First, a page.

Why can’t today’s Comedies take some notes from the ’80’s?


Brewster’s Millions
Dir: Walter Hill
Stars: Richard Pryor, John Candy, Jerry Orbach, Pat Hingle and Hume Cronyn

I have owed a friend of mine, D.R., a post on this film for some time now: let me say up front, D.R., my apologies for how long this took – and I loved this movie!  Frankly, I can’t believe I had never seen it.  I have a pretty damned good memory, and I’m sure I would’ve remembered this one.

Brewster’s Millions has an intruiging “what if” storyline, presented in a very efficient, entertaining, text book example of a set up.  What if this knucklehead minor league baseball pitcher (Richard Pryor) suddenly – literally overnight – had the opportunity to become a multi-millionaire?  As presented by the pitcher’s long-lost, dying grandfather via VHS video, the catch is that he has to spend $30 million dollars in 30 days.  At the end of that time, he can’t have one cent to his name.  If he successfully spends the dough, he will inherit (deep breath), $300 Million Dollars (I think that deserves capitalization).  This set-up, delivered by veteran character actor Hume Cronyn is spectacular.  By this time in the movie, we agree with Hume that Pryor’s character is a bit of a goofball since we’ve already seen Pryor in a bar fight and thrown in jail.  We are entertained by this knucklehead nonetheless.  And needless to say, we’re interested to see how he’s going to try and get through the cash because frankly, we wouldn’t have much of a movie if he declined the opportunity to spend the $30 million in return for $1 million and no questions asked. 

Brewster’s Millions had several other elements going for it.  Walter Hill, the director, is a veteran who seems to concern himself with pretty great stories (he’s one of the folks responsible for titles like the Alien series, Red Heat, The Warriors and more…).  I’ve already touched on Pryor’s popularity: this role wasn’t exactly a stretch for him.  Plus, he was surrounded by a talented supporting cast (listed above).  Brewster’s even had a pretty thought provoking story element in Act 2: what if he could get through the money by spending it all on a politcal campaign urging all voters NOT to vote for anyone!  I relished this part of the story and was surprised that such a screwball comedy had this deep of a question for all of us as voters.  Movies like these work because it’s all about the “how’s he going to do it?”  They don’t try and go overboard…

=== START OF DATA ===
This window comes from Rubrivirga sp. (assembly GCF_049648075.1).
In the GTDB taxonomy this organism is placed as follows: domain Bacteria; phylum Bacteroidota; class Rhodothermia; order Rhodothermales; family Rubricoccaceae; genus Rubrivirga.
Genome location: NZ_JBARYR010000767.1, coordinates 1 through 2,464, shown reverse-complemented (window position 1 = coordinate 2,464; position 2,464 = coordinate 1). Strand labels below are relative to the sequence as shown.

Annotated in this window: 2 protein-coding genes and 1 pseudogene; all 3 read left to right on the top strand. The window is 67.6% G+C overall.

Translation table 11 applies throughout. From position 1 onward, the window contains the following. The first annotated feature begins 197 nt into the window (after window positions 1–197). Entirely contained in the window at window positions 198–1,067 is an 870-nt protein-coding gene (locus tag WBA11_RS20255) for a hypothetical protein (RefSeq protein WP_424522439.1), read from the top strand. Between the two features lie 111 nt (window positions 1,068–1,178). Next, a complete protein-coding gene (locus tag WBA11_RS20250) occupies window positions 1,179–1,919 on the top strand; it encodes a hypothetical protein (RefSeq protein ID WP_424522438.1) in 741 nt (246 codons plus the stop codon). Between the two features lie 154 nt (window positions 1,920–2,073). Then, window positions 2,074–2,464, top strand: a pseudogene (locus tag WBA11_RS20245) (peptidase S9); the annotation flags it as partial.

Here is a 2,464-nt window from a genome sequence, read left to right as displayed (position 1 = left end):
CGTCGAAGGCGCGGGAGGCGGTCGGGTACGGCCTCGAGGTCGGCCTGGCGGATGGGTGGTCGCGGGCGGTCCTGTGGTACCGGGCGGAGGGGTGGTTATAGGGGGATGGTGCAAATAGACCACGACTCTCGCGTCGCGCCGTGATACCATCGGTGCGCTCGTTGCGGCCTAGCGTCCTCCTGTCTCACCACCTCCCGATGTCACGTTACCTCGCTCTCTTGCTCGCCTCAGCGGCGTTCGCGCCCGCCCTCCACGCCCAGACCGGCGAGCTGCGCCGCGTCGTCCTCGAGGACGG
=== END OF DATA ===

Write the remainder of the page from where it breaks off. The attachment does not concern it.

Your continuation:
This title is phenomenal take on the “fish out of water” story structure, driven by the zeitgeist that was “Richard Pryor” in the late ’70s and early ’80s.  A trail blazing comedian to say the least, this was – at least in my opinion – one of Pryor’s better roles that I’ve seen him in.  He was entertaining without going overboard.  I think of this film in the way I think of Anchorman or Old School: Will Ferrell was “reigned in” with both of those titles, while he was not wrangled at all in Blades of Glory or Step Brothers.

Which brings me to my bigger question for you, Dear Reader: I don’t know if you’ve seen Blades of Glory, The Other Guys, Tropic Thunder or Year One?  How about Evan Almighty?  Is it just me, or do today’s comedies try too hard?

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